“TRiO is the best, and the Summer Bridge Program was very cool,” said Young, who recalled game nights and exploration of Richmond’s Shockoe Bottom neighborhood as perks of the program.
Having a place to call home with a community he can trust at VCU has been a welcome change for Young, who experienced homelessness before coming to college. At age 16, Young left home to move in with his cousin, now his guardian. They moved around several times before settling in Henrico County while Young finished high school virtually and his cousin attended University of Richmond.
“She was very shy her freshman year, so she was ready for me to be shy, but I already have multiple friend groups, which I didn’t see for myself. It’s very easy to make friends. I felt like I would have one or two friends, but I’m in a friend group with 10 people. … Looking back to my first week of school, I don’t think I’ve had a moment to myself other than just winding down at night,” Young said with a smile.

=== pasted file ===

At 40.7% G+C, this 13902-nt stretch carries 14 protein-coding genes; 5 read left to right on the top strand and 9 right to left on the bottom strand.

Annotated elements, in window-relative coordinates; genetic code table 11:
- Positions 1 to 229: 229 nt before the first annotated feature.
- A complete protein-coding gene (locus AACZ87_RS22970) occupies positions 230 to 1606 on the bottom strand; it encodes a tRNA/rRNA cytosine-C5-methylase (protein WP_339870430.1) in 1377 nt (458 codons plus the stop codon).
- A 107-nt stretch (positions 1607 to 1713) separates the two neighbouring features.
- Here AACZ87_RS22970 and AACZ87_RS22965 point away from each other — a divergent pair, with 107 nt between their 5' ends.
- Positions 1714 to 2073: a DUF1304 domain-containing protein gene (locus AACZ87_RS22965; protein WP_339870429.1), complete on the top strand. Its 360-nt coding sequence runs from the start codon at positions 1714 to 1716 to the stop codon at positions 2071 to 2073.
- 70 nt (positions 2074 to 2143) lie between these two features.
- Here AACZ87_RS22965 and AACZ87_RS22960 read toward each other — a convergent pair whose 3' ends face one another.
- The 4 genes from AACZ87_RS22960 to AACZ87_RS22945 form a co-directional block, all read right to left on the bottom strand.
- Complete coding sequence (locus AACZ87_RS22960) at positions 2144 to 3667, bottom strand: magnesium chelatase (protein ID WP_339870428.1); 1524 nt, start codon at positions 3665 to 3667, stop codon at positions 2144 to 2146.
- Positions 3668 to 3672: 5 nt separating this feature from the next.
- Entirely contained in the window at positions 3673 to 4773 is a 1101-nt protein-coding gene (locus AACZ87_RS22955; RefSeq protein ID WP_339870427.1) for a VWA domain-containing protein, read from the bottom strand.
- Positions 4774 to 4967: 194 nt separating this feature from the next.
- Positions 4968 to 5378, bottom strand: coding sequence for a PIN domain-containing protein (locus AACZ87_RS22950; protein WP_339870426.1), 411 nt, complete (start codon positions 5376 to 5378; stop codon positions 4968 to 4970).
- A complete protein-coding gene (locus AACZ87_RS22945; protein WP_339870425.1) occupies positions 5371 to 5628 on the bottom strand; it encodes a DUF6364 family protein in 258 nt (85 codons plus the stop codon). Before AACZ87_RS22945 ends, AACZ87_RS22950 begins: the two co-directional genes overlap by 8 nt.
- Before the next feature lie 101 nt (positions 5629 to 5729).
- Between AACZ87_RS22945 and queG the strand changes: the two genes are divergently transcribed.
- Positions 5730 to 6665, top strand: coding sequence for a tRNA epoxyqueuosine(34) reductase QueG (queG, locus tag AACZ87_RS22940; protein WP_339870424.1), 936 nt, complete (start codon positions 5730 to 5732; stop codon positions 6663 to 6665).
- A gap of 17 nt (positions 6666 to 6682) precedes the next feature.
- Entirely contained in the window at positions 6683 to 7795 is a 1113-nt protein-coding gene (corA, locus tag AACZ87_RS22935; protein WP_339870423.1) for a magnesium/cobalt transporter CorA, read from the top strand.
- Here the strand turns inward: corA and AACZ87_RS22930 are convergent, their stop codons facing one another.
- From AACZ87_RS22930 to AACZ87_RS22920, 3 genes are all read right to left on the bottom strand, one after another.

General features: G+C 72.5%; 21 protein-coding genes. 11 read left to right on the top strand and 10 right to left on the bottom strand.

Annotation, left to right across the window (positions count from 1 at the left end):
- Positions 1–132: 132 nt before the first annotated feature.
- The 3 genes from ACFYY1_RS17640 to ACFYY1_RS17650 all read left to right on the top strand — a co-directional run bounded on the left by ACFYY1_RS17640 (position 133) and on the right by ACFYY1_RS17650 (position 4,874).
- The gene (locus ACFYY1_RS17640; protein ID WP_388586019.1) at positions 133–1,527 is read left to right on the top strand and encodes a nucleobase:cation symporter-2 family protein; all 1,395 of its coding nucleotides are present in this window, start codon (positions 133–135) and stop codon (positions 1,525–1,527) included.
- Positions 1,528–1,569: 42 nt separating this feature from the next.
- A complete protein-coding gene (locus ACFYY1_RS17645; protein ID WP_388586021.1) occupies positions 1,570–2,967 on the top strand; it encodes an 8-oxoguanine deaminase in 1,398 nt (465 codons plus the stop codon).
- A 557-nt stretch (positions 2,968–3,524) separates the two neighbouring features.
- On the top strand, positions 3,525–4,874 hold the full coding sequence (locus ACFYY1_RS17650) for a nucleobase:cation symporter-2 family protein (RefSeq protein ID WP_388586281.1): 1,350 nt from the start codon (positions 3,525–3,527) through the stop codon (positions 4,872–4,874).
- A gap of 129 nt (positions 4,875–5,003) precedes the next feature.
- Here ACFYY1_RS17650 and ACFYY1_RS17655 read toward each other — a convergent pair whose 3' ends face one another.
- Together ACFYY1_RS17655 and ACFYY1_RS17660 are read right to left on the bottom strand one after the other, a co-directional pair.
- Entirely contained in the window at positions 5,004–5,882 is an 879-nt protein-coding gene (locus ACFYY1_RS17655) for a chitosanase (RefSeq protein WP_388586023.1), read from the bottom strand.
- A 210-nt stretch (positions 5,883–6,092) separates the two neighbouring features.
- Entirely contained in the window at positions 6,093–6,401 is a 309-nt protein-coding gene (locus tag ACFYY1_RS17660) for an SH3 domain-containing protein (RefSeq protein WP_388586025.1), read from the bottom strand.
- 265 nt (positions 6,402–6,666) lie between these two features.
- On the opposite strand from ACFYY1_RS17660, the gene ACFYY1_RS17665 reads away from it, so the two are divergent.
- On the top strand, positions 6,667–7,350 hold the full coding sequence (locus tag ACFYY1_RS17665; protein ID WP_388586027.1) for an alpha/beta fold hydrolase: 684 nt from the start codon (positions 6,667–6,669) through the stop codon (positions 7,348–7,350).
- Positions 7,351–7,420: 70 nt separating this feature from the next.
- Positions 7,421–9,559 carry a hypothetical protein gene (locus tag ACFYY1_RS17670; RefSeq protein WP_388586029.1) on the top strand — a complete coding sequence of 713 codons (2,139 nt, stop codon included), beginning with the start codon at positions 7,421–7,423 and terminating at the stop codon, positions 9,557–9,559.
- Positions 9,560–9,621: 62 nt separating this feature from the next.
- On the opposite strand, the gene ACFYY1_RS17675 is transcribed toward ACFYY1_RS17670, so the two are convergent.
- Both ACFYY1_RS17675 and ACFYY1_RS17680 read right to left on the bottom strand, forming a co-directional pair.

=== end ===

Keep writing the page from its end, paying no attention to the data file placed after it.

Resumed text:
Young, a gender, sexuality and women’s studies major, has plans to join student organizations, such as Students Today, Alumni Tomorrow and the sociology club as he takes a sociology course this semester, and to explore a career in counseling, hearkening back to his life experiences before VCU.
“So many people helped me out when I was a kid,” Young said. “In the situation I was stuck in from kindergarten through age 16, I was homeless. I did have people who helped me, so I want to be that person to help other people and other kids like that and give back to the community.”